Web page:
Saturday, October 25, 2014

Bob Odenkirk's 6 favorite books

Actor, director, and comedy sketch writer Bob Odenkirk was a prominent co-star on AMC's Breaking Bad. His new book of comic essays is A Load of Hooey.

One of his six favorite books, as shared at The Week magazine:
The Dog of the South by Charles Portis

A hilarious narrator goes on a loony mission to catch up with his runaway wife, following the trail of credit card receipts she leaves from Arkansas to Belize. He's driven by resentment and pettiness — and yet he is also clearly entertained by the world around him. This is, to me, a very American voice.
Read about another entry on the list.

--Marshal Zeringue

Peter Watts's "Echopraxia," the movie

Featured at My Book, The Movie: Echopraxia by Peter Watts.

The entry begins:
Let's start behind the camera. It's almost tempting to nominate Shane Carruth for Director— after Primer and Upstream Color, don't you want to see what he could do with a budget of more than $8.67?— but given that Echopraxia seems to have left about half its readers confused, we might not want a director whose claim to fame is that his first movie took three viewings to understand. I've got nothing against challenging one's audience, but there can be too much of a good thing.

David Fincher, maybe— the man has a real way with mood, he's received more than his fair share of rave reviews, and bad direction was definitely not one of Alien 3's many faults. Fight Club was brilliant. Also, after The Social Network and The Girl with the Dragon Tattoo, Fincher could probably get Trent Reznor back on board for soundtrack duties, which would be a bonus. I'd green-light Fincher in a second. He'd be the safe choice.

But if I didn’t want to play it safe, I'd risk the whole wad on Steven Soderburgh. He's shown a deft and subtle hand at first-contact scenarios (yeah, Solaris tanked commercially, but I liked it better than Tarkovsky's version). Contagion proves that he knows how to do Science right, which is almost unheard-of in Hollywood. And he was executive producer on what was, if not the best movie based on a Philip K. Dick novel, certainly the most Dickish movie based on a Philip K. Dick novel. I'd be fascinated to see what Soderburgh could do with Echopraxia.

Prometheus alumni need not apply. Sorry Ridley.

Screenplay? That would be me. Not because I've...[read on]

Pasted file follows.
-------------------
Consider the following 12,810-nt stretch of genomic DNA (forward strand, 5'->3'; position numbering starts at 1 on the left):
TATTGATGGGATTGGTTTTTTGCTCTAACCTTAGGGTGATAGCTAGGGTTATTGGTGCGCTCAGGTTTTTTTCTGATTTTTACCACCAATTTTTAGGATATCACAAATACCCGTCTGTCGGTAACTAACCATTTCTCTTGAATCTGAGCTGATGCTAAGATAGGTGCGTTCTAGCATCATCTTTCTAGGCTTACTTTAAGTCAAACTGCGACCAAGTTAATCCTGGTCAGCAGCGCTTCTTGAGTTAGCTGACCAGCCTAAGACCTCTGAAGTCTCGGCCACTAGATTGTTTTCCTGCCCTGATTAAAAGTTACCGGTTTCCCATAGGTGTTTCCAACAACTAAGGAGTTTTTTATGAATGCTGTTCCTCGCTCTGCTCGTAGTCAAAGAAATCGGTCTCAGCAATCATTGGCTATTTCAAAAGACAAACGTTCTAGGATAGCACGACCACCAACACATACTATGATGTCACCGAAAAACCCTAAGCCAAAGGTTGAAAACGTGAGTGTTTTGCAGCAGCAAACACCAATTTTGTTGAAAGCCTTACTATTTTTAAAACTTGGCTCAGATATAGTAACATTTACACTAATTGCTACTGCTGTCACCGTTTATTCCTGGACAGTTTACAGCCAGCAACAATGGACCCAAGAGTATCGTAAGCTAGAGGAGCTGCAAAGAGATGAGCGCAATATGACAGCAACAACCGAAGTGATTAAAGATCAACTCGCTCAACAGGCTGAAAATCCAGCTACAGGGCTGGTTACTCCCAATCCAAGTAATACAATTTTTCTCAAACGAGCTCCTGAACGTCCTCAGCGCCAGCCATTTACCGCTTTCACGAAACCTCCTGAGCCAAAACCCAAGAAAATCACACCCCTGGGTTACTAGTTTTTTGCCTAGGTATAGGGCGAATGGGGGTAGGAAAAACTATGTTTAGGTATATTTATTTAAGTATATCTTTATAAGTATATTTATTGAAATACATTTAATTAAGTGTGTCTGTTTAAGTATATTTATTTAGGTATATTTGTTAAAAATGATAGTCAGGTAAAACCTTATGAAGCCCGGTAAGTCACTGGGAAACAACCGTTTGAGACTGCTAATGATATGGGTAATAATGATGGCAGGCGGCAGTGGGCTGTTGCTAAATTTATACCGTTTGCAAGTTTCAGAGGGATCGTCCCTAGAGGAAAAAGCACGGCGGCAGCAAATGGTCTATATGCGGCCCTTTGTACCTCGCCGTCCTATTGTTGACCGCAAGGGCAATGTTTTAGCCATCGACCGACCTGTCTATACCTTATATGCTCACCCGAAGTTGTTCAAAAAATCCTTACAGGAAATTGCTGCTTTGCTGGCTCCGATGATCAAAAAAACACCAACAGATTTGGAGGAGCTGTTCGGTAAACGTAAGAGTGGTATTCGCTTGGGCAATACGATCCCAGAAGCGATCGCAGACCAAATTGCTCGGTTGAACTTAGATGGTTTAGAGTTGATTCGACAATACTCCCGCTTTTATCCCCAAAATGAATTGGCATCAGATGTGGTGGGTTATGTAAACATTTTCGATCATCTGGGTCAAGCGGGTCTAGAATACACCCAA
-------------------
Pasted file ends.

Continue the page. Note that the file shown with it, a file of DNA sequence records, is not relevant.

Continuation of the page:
Learn more about the book and author at Peter Watts's website.

Blindsight is one of Charlie Jane Anders's ten great science fiction novels, published since 2000, that raise huge, important questions.

My Book, The Movie: Peter Watts's Rifters trilogy.

The Page 69 Test: Echopraxia.

My Book, The Movie: Echopraxia.

--Marshal Zeringue

Friday, October 24, 2014

Eight top scary stories for the Halloween season

At Time Out New York Tiffany Gibert tagged eight scary stories for the Halloween season, including:
The Boy Who Drew Monsters: A Novel by Keith Donohue

No one in Jack Peters's small coastal town is safe when the monsters he draws come alive. Dissolving notions of reality and fiction, this hypnotic read leaves behind an eerie narrative about what haunting aberrations might lurk just outside our peripheral vision.
Read about another entry on the list.

The Page 69 Test: The Boy Who Drew Monsters.

Writers Read: Keith Donohue.

--Marshal Zeringue

Pg. 69: Natalie C. Parker's "Beware the Wild"

Featured at the Page 69 Test: Beware the Wild by Natalie C. Parker.

About the book, from the publisher:
Southern Gothic gets a whole new twist in this debut novel, sure to appeal to fans of the New York Times bestselling Beautiful Creatures series.

The swamp in Sterling's small Louisiana town proves to have a power over its inhabitants when her brother disappears and no one but Sterling even remembers that he existed. Now Sterling, with the help of brooding loner Heath, who's had his own creepy experience with the swamp, must fight back and reclaim what—and who—the swamp has taken.

Beware the Wild is a riveting and atmospheric page-turner readers won't want to miss.
Visit Natalie C. Parker's website.

The Page 69 Test: Beware the Wild.

--Marshal Zeringue

Pg. 99: Ran Zwigenberg's "Hiroshima: The Origins of Global Memory Culture"

Featured at the Page 99 Test: Hiroshima: The Origins of Global Memory Culture by Ran Zwigenberg.

About the book, from the publisher: